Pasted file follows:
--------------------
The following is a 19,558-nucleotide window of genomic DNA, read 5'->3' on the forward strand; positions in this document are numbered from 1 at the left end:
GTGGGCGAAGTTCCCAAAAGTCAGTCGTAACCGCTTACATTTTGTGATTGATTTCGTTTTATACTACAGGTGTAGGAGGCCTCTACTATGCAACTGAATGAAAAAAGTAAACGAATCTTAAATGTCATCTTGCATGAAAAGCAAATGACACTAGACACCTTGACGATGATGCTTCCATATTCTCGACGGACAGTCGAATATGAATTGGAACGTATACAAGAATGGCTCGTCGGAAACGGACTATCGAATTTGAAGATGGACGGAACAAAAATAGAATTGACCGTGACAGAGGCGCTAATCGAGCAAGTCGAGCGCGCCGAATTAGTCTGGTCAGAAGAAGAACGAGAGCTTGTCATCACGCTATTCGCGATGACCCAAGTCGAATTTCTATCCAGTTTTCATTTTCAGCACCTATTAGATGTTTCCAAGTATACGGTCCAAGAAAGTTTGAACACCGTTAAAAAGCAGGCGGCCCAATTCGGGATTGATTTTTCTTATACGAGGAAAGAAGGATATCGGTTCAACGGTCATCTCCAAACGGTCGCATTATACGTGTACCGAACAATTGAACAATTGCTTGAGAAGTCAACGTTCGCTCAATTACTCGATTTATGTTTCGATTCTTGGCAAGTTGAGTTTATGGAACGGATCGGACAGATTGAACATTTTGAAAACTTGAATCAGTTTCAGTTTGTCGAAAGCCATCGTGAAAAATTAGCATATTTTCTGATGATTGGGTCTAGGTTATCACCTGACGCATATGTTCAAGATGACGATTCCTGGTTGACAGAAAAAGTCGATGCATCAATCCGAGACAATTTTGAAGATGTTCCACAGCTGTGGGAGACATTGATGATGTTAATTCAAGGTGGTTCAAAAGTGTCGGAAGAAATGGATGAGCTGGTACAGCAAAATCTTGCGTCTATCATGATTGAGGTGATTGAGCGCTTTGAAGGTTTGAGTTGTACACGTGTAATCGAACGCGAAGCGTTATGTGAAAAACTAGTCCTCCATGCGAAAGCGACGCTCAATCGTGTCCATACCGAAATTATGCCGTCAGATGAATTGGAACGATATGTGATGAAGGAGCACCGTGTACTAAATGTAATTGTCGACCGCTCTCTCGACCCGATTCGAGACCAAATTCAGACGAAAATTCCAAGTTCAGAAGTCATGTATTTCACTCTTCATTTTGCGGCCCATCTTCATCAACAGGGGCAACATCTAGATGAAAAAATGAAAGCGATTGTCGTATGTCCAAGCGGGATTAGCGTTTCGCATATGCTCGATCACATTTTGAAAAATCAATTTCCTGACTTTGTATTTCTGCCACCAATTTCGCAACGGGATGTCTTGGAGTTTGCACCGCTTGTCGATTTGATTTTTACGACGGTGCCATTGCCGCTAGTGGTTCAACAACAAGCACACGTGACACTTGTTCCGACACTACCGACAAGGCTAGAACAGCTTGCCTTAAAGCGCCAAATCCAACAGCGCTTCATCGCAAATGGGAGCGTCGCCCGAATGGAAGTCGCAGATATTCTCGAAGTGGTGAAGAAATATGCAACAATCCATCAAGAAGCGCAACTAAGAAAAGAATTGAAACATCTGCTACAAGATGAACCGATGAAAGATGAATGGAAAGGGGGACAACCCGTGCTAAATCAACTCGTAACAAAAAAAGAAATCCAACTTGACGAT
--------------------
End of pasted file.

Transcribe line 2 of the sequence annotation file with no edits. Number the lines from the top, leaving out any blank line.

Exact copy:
GTGGGCGAAGTTCCCAAAAGTCAGTCGTAACCGCTTACATTTTGTGATTGATTTCGTTTTATACTACAGGTGTAGGAGGCCTCTACTATGCAACTGAATGAAAAAAGTAAACGAATCTTAAATGTCATCTTGCATGAAAAGCAAATGACACTAGACACCTTGACGATGATGCTTCCATATTCTCGACGGACAGTCGAATATGAATTGGAACGTATACAAGAATGGCTCGTCGGAAACGGACTATCGAATTTGAAGATGGACGGAACAAAAATAGAATTGACCGTGACAGAGGCGCTAATCGAGCAAGTCGAGCGCGCCGAATTAGTCTGGTCAGAAGAAGAACGAGAGCTTGTCATCACGCTATTCGCGATGACCCAAGTCGAATTTCTATCCAGTTTTCATTTTCAGCACCTATTAGATGTTTCCAAGTATACGGTCCAAGAAAGTTTGAACACCGTTAAAAAGCAGGCGGCCCAATTCGGGATTGATTTTTCTTATACGAGGAAAGAAGGATATCGGTTCAACGGTCATCTCCAAACGGTCGCATTATACGTGTACCGAACAATTGAACAATTGCTTGAGAAGTCAACGTTCGCTCAATTACTCGATTTATGTTTCGATTCTTGGCAAGTTGAGTTTATGGAACGGATCGGACAGATTGAACATTTTGAAAACTTGAATCAGTTTCAGTTTGTCGAAAGCCATCGTGAAAAATTAGCATATTTTCTGATGATTGGGTCTAGGTTATCACCTGACGCATATGTTCAAGATGACGATTCCTGGTTGACAGAAAAAGTCGATGCATCAATCCGAGACAATTTTGAAGATGTTCCACAGCTGTGGGAGACATTGATGATGTTAATTCAAGGTGGTTCAAAAGTGTCGGAAGAAATGGATGAGCTGGTACAGCAAAATCTTGCGTCTATCATGATTGAGGTGATTGAGCGCTTTGAAGGTTTGAGTTGTACACGTGTAATCGAACGCGAAGCGTTATGTGAAAAACTAGTCCTCCATGCGAAAGCGACGCTCAATCGTGTCCATACCGAAATTATGCCGTCAGATGAATTGGAACGATATGTGATGAAGGAGCACCGTGTACTAAATGTAATTGTCGACCGCTCTCTCGACCCGATTCGAGACCAAATTCAGACGAAAATTCCAAGTTCAGAAGTCATGTATTTCACTCTTCATTTTGCGGCCCATCTTCATCAACAGGGGCAACATCTAGATGAAAAAATGAAAGCGATTGTCGTATGTCCAAGCGGGATTAGCGTTTCGCATATGCTCGATCACATTTTGAAAAATCAATTTCCTGACTTTGTATTTCTGCCACCAATTTCGCAACGGGATGTCTTGGAGTTTGCACCGCTTGTCGATTTGATTTTTACGACGGTGCCATTGCCGCTAGTGGTTCAACAACAAGCACACGTGACACTTGTTCCGACACTACCGACAAGGCTAGAACAGCTTGCCTTAAAGCGCCAAATCCAACAGCGCTTCATCGCAAATGGGAGCGTCGCCCGAATGGAAGTCGCAGATATTCTCGAAGTGGTGAAGAAATATGCAACAATCCATCAAGAAGCGCAACTAAGAAAAGAATTGAAACATCTGCTACAAGATGAACCGATGAAAGATGAATGGAAAGGGGGACAACCCGTGCTAAATCAACTCGTAACAAAAAAAGAAATCCAACTTGACGAT